Actually, as much as I enjoyed seeing my friends, the Sudris, and participating in the celebration, my real focus was on Tamar. I’d known her since she was a little girl and had witnessed her evolvement through the most horrible events that can be imagined. Rocket attacks, terror attacks, culminating in expulsion.
I’ve seen her every once in a while, but this was special, seeing her with her husband and two small children. She glowed, radiating joy.
How? How does one reach such bliss with so many scars?
The answer, I think, is not difficult to fathom. We are in the midst of the Passover holiday, celebrating the exodus from Egypt. Jews had been enslaved for hundreds of years, had almost entirely lost their Jewish identity, having assimilated into the Egyptian culture. Yet they never gave up hope of redemption, and the Divine hand of G-d did redeem them, removing them from foreign bondage with miracles galore.
That is, in brief, the history of the Jewish people, time and time again. Could anyone have imagined that three years after a holocaust, the Jewish people would be able to found a State and victoriously fight a war of independence?
That flow of optimism, being able to see the light, even in the darkest of rooms, keeps us going; that’s what, I believe, keeps Tamar going. We all blessed the family that their next simcha – celebration, should take place back in Kfar Darom, including Tzvi’s Bar Mitzva and wedding.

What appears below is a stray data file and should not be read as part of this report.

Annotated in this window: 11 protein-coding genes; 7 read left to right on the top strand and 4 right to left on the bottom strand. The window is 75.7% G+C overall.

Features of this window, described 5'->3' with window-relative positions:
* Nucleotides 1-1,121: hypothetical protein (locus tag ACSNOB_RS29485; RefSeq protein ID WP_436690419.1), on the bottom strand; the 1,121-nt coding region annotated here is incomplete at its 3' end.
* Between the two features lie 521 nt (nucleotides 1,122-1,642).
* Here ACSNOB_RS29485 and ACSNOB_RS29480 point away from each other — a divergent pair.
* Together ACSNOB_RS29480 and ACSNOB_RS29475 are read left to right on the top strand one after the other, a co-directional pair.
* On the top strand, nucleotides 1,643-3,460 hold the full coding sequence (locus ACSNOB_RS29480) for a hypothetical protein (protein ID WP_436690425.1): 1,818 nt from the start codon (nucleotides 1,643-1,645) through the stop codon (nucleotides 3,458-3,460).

And it will happen. We will go back to Kfar Darom, and Netzarim, and Neve Dekalim and all the other communities destroyed, they will be rebuilt and repopulated, they will grow and thrive, it will happen. Just as we were redeemed from Egypt – will will go back home to Kfar Darom.
Seeing Tamar, with her husband Oneg and their two small children – this is the eternal flame, this is the result of what happened some 3,300 years ago, that we still celebrate today.
This is what made this year’s Passover special for me.
Late this morning I made my way from our offices in the Avraham Avinu neighborhood to Beit Hadassah, a few minutes away, to speak with a group there. Being a few minutes early, I first went upstairs to my home. Coming downstairs, ten minutes later, a friend asked if I was going to film the ‘balagan’ outside in the street. What balagan (disturbances) I asked. “A march, with Arabs and palestinian flags, right here on the street.”
I ran up to the street, grabbed my camera from the car, and saw, a few meters in front of me, a group of Arabs, foreign anarchists and Israelis, as well as a large group of journalists, mostly Arab photographers, and a few soldiers and Hebron residents. Some of the people were wearing masks with pictures of Obama on them. Most of the pushing and shoving, centered around a banner sign they were carrying.
As I started filming, I quickly saw a true Hebron nemesis, also with a camera. Issa Amru can be described as something of a terrorist trouble-maker, a master provocateur .
Who is this guy?
The following is a letter sent today to senior IDF and police officers:
To: General Nitzan Alon Commander, Central Command
Col. Avi Bluth Hebron Brigade Commander,
Commander Itzik Rachamim Hebron Police Commander
Re: Issa Amro
This person is the center of anarchist - terrorist activity in Hebron. Activity is not confined to incitement and organizing illegal demonstrations and violence, but also includes actual military operations, including Molotov cocktails and more.
For example, a video circulated on the ambush and use of firebombs against IDF soldiers. The tape is written in Arabic “Youth against the settlements" an organization of Issa Amro and his partner Jonathan Pollack.